27. A method of operating a pseudo-differential driver circuit, comprising:
receiving a differential input signal in a differential circuit having a first leg and a second leg via first and second differential input transistors, the differential input signal comprising a first part and a second part that varies opposite the first part, such that the first part of the differential signal is received in the first differential input transistor in the first leg and the second part of the differential input signal is received in the second differential input transistor the second leg;
controlling current in a first leg of the differential circuit by varying the impedance between the differential signal input transistor in the first leg and a supply voltage; and
deriving a single-ended output from the second leg.
28. The method of claim 27, further comprising controlling the current flowing through both legs of the differential circuit by coupling both legs of the differential circuit to a ground via a variable impedance pull-down circuit and varying the impedance of the variable impedance pull-down circuit.
29. The method of claim 28, wherein coupling both legs of the differential circuit to ground via a variable impedance pull-down circuit comprises coupling both legs of the differential circuit to ground with the drain and source of a pull-down transistor, and wherein varying the impedance of the variable impedance pull-down circuit comprises altering the signal applied to a gate of the pull-down transistor.
30. The method of claim 27, wherein varying the impedance between the first leg and a supply voltage comprises controlling the signal applied to the gate of a transistor coupling the first leg to the supply voltage.
31. A method of operating an integrated circuit, comprising:
receiving a differential input signal in a differential circuit having a first leg and a second leg via first and second differential input transistors, the differential input signal comprising a first part and a second part that varies opposite the first part, such that the first part of the differential signal is received in the first differential input transistor in the first leg and the second part of the differential input signal is received in the second differential input transistor the second leg;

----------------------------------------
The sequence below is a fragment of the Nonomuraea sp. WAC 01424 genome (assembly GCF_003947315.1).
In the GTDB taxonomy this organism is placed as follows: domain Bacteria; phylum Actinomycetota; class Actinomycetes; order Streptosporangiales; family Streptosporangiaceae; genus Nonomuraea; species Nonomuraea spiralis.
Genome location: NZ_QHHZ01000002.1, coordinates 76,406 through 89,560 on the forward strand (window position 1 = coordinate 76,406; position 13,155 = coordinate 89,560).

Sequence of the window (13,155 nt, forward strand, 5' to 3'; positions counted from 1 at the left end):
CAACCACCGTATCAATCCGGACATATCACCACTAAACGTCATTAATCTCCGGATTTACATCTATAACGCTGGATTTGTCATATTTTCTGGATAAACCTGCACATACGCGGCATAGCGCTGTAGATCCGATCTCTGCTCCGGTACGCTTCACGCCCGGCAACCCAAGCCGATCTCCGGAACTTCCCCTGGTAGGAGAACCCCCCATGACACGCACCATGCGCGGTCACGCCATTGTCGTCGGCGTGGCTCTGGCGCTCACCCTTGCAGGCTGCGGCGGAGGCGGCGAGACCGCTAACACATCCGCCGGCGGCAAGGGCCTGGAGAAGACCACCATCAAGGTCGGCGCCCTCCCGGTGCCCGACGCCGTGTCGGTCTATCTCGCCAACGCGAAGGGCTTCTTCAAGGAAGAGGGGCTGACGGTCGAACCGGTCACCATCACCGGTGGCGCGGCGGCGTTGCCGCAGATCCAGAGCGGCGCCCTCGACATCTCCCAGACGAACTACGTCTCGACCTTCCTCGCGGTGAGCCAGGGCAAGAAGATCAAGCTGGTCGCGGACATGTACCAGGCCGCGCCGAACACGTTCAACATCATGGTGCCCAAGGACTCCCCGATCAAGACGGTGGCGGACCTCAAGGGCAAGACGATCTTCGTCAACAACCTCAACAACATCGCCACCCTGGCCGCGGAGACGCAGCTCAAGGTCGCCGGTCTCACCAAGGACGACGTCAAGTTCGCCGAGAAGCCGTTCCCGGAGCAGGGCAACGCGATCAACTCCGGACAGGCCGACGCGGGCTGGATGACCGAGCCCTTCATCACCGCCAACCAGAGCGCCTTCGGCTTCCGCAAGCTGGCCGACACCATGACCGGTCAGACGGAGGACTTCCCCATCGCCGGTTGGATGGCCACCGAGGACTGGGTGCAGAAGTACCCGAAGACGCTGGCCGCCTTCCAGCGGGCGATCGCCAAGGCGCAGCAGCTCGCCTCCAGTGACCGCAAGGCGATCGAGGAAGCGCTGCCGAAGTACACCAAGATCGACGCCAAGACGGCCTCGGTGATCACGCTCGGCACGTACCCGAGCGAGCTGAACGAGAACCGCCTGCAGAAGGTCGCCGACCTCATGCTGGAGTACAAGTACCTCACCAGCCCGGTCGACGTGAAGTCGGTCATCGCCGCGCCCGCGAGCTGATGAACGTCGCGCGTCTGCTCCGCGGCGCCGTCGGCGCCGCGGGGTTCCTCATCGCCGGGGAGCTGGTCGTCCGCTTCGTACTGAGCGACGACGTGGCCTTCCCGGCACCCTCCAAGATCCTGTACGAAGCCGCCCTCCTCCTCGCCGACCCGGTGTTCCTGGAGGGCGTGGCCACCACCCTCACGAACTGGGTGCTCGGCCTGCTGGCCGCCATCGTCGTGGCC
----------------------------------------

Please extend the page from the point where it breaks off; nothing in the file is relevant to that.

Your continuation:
controlling current in a first leg of the differential circuit by varying the impedance between the differential signal input transistor in the first leg and a supply voltage; and
deriving a single-ended output from the second leg.
32. The method of claim 31, further comprising controlling the current flowing through both legs of the differential circuit by coupling both legs of the differential circuit to a ground via a variable impedance pull-down circuit and varying the impedance of the variable impedance pull-down circuit.
33. The method of claim 32, wherein coupling both legs of the differential circuit to ground via a variable impedance pull-down circuit comprises coupling both legs of the differential circuit to ground with the drain and source of a pull-down transistor, and wherein varying the impedance of the variable impedance pull-down circuit comprises altering the signal applied to a gate of the pull-down transistor.